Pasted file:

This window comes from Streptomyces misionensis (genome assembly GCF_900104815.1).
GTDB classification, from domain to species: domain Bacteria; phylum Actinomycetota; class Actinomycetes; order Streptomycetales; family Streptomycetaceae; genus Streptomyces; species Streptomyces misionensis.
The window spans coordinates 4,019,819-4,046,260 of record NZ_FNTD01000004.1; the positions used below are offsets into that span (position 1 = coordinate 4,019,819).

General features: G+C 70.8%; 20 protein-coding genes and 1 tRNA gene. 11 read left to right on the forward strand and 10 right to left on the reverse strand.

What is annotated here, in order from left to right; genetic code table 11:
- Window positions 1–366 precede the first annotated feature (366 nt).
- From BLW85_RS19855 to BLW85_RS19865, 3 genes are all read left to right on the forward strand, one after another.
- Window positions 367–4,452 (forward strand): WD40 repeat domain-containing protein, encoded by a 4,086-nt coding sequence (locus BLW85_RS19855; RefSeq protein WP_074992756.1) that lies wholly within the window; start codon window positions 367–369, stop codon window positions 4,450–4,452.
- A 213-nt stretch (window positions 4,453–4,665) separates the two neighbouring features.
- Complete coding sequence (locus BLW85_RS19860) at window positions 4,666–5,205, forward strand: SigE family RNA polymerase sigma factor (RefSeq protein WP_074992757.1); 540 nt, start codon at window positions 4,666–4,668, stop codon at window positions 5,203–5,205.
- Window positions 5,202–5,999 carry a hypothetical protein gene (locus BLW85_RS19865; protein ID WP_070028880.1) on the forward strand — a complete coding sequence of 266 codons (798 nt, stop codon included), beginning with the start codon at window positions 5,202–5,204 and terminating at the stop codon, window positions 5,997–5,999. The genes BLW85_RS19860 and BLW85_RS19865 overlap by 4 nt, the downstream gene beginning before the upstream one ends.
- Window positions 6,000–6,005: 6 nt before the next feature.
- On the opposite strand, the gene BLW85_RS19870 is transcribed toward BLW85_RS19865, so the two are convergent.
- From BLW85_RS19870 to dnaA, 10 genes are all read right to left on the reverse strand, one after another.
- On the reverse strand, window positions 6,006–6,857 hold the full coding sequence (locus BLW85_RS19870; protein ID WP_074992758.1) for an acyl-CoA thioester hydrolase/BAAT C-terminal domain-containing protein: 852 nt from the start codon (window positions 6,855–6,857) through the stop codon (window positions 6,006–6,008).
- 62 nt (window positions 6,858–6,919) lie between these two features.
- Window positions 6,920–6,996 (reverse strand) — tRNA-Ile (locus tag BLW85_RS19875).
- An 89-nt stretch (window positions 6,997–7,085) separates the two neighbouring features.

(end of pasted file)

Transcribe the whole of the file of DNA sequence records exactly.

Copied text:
This window comes from Streptomyces misionensis (genome assembly GCF_900104815.1).
GTDB classification, from domain to species: domain Bacteria; phylum Actinomycetota; class Actinomycetes; order Streptomycetales; family Streptomycetaceae; genus Streptomyces; species Streptomyces misionensis.
The window spans coordinates 4,019,819-4,046,260 of record NZ_FNTD01000004.1; the positions used below are offsets into that span (position 1 = coordinate 4,019,819).

General features: G+C 70.8%; 20 protein-coding genes and 1 tRNA gene. 11 read left to right on the forward strand and 10 right to left on the reverse strand.

What is annotated here, in order from left to right; genetic code table 11:
- Window positions 1–366 precede the first annotated feature (366 nt).
- From BLW85_RS19855 to BLW85_RS19865, 3 genes are all read left to right on the forward strand, one after another.
- Window positions 367–4,452 (forward strand): WD40 repeat domain-containing protein, encoded by a 4,086-nt coding sequence (locus BLW85_RS19855; RefSeq protein WP_074992756.1) that lies wholly within the window; start codon window positions 367–369, stop codon window positions 4,450–4,452.
- A 213-nt stretch (window positions 4,453–4,665) separates the two neighbouring features.
- Complete coding sequence (locus BLW85_RS19860) at window positions 4,666–5,205, forward strand: SigE family RNA polymerase sigma factor (RefSeq protein WP_074992757.1); 540 nt, start codon at window positions 4,666–4,668, stop codon at window positions 5,203–5,205.
- Window positions 5,202–5,999 carry a hypothetical protein gene (locus BLW85_RS19865; protein ID WP_070028880.1) on the forward strand — a complete coding sequence of 266 codons (798 nt, stop codon included), beginning with the start codon at window positions 5,202–5,204 and terminating at the stop codon, window positions 5,997–5,999. The genes BLW85_RS19860 and BLW85_RS19865 overlap by 4 nt, the downstream gene beginning before the upstream one ends.
- Window positions 6,000–6,005: 6 nt before the next feature.
- On the opposite strand, the gene BLW85_RS19870 is transcribed toward BLW85_RS19865, so the two are convergent.
- From BLW85_RS19870 to dnaA, 10 genes are all read right to left on the reverse strand, one after another.
- On the reverse strand, window positions 6,006–6,857 hold the full coding sequence (locus BLW85_RS19870; protein ID WP_074992758.1) for an acyl-CoA thioester hydrolase/BAAT C-terminal domain-containing protein: 852 nt from the start codon (window positions 6,855–6,857) through the stop codon (window positions 6,006–6,008).
- 62 nt (window positions 6,858–6,919) lie between these two features.
- Window positions 6,920–6,996 (reverse strand) — tRNA-Ile (locus tag BLW85_RS19875).
- An 89-nt stretch (window positions 6,997–7,085) separates the two neighbouring features.